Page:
Will remain in, commute from Marion
Marion Reservoir Park Ranger Neal Whitaker is returning to the lake that got him interested in park management, Council Grove Lake.
Whitaker grew up in Dunlap, a community about 10 miles from Council Grove. He had an independent studies class in high school in which he studied fisheries management at the lake, and he worked there in the summers during college.
Council Grove Lake Project Manager Rick Sellers was instrumental in Whitaker working for the U.S. Army Corps of Engineers.
“But for him, I probably wouldn’t be working for the Corps of Engineers,” Whitaker said.
Whitaker found out about six weeks ago that he would be re-assigned to Council Grove Lake, and the official announcement was Sept. 9. He has already started working at Council Grove Lake, but has been allowed to continue overseeing a deer hunt for disabled hunters at Marion Reservoir.
He began his career with the Corps of Engineers at Lake Eufaula in Oklahoma, where he worked for 2½ years. He then transferred to the Tulsa district office in an effort to advance his career, but he soon realized he was meant to work outdoors.
“I wasn’t happy working in an office,” Whitaker said.
Compounding matters, his mother had cancer. In April 1991, he transferred to Marion Reservoir, which was the closest lake to home that had an opening.
In his first three years at Marion Reservoir, he saw the water level go from a record low to a record high. In October 1992, the reservoir was 8 feet below normal, and by July 1993 it was 8 feet above normal.
Whitaker’s favorite duties at the reservoir have been related to community involvement. One of his favorite projects was the creation of a muzzle-loader deer hunt for disabled hunters that began about 15 years ago with help from Terry Holt, Marvin Peterson, and Warren Kreutziger.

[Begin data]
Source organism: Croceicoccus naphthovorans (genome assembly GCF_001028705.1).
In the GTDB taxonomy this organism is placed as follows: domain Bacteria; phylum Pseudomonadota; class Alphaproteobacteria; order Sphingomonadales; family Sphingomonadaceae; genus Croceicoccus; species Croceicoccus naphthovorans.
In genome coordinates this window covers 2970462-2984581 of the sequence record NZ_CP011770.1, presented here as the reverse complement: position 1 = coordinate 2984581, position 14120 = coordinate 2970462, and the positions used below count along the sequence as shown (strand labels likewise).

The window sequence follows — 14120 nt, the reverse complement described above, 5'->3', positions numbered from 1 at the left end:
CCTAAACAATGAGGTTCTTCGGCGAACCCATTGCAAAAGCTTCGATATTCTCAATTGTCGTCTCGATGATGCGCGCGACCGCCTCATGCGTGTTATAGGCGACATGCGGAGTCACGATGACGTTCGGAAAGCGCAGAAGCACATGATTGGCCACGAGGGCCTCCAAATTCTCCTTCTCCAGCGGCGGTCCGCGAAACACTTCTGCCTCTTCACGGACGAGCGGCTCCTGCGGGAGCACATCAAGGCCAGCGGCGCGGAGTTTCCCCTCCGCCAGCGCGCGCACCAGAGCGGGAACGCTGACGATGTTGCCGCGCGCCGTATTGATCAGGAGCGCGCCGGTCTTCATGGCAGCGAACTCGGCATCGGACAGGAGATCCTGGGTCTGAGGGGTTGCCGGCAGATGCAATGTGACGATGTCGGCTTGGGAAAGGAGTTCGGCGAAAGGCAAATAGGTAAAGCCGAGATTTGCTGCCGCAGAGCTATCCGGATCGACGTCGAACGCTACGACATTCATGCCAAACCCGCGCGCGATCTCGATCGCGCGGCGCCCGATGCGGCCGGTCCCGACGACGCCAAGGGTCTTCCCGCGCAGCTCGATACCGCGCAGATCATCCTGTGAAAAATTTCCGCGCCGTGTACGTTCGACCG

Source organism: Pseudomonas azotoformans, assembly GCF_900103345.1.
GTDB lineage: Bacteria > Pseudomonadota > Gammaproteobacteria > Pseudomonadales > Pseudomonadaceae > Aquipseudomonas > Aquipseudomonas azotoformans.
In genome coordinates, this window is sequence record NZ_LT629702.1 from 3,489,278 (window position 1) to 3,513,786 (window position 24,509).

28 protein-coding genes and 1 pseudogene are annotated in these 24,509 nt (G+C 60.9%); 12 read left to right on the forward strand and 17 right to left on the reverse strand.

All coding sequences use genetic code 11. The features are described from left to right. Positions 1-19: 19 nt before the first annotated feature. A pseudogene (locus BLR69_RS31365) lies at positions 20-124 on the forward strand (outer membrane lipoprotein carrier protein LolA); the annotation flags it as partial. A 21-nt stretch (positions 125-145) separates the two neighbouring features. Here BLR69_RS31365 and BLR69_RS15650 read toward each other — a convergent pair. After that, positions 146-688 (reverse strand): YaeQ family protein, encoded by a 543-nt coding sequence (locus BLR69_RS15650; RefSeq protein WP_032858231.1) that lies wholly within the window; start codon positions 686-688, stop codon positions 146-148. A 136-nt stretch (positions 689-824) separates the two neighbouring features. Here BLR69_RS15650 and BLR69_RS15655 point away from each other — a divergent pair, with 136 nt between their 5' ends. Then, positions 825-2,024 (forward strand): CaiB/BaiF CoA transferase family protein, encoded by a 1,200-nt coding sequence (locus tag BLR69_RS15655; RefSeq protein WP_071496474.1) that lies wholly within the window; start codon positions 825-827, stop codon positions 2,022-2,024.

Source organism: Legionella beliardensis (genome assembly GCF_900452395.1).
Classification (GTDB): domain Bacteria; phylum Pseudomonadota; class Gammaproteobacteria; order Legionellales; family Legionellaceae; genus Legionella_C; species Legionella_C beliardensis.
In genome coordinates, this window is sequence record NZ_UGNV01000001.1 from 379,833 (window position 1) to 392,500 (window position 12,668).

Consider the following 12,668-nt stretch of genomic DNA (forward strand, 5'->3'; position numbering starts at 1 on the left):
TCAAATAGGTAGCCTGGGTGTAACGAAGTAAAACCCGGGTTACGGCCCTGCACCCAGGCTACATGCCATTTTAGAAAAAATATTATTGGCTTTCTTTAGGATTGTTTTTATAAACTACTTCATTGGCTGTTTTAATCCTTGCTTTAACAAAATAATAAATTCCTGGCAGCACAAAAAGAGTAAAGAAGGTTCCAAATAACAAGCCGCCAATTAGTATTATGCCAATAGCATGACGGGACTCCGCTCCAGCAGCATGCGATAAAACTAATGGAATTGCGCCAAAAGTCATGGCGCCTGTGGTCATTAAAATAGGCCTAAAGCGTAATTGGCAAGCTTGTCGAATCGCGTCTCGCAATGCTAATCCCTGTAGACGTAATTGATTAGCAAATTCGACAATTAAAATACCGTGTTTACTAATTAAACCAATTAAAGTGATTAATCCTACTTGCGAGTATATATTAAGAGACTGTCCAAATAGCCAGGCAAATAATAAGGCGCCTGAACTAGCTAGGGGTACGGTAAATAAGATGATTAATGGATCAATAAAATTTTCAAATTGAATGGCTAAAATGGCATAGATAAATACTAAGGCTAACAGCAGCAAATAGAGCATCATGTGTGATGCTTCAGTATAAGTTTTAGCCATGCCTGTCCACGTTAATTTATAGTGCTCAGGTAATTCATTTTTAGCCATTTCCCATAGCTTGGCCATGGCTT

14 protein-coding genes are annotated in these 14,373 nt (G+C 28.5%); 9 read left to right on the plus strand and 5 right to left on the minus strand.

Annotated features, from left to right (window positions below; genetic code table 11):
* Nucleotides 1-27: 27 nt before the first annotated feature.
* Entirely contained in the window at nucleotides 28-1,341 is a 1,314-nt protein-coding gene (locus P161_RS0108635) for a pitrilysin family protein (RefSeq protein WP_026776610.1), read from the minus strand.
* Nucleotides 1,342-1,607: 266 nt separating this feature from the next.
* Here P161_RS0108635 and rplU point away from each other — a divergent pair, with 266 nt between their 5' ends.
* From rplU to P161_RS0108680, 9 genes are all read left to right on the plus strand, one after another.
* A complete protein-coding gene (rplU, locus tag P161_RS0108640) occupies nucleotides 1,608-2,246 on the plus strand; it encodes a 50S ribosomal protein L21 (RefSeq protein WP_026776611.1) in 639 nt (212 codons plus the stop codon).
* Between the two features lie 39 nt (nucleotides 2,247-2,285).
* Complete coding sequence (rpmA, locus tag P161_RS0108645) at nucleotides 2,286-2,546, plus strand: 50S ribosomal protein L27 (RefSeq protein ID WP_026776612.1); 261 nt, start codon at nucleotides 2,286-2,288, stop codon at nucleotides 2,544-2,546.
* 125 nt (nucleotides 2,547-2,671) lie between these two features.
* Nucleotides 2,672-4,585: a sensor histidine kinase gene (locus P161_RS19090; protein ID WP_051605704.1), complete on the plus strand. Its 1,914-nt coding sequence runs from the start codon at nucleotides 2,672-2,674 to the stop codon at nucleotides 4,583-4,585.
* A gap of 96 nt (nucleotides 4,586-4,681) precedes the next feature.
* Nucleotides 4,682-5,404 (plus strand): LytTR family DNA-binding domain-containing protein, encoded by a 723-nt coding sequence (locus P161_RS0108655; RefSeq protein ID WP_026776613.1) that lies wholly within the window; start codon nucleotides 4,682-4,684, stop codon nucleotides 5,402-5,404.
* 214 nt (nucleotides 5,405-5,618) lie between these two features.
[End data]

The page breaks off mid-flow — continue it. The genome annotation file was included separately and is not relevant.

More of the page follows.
The hunt continues to operate with former participant Torey Hett leading the way, he said.
Earth Day activities for county sixth-graders, “Owl Prowls” for third-graders and Head Start students, spring cleanup days at the reservoir, and Peabody-Burns Elementary School safety days have also been fulfilling, Whitaker said.
He also has been involved in emergency preparedness. Whitaker was an emergency medical technician for a time and has been involved with basic and swift water, ice, high-angle, and boat rescue training at the reservoir.
Whitaker has seen many changes at Marion Reservoir in his time there. Camping facilities have been upgraded and will soon be expanded. On the flip side, the reservoir had an unprecedented outbreak of dangerous blue-green algae in 2005 and 2006 and sporadic outbreaks have continued since then. The next big challenge for the reservoir will be zebra mussels, which were introduced to the reservoir in 2008.
“Their population will likely explode in the next couple years,” he said.
Despite those challenges, Whitaker is confident Marion Reservoir is in capable hands. Traci Robb is a skilled administrator, he said. Kyle Manwaring, who began working at the reservoir earlier this year, shares many of Whitaker’s interests and aptitudes. The reservoir will soon welcome another ranger, Abby Gaydusek.
“She is an exceptional young woman who has excellent people skills,” Whitaker said.
He expected Gaydusek would inherit many of his community involvement duties.
“I think Marion Reservoir has a real bright future,” he said.
Whitaker will miss many of the people he has worked with, and not just corps employees. He has made friends with all kinds of people at the reservoir, including volunteers, mowing contractors, campers, and officials from a variety of other agencies.
“The one thing that always really impressed me about this lake is the cooperation,” between federal, state, and local agencies, he said. “That level of cooperation is something you will find at very few lakes.”
Whitaker lives in Marion with his wife, Cathy, and three daughters, Megan, Katelyn, and Alicen “Annie.”
“I want to thank them for their support,” he said.
Whitaker will continue to live in Marion and will commute to Council Grove Lake.
“We’ve been here so long, we’re entrenched in the community,” he said.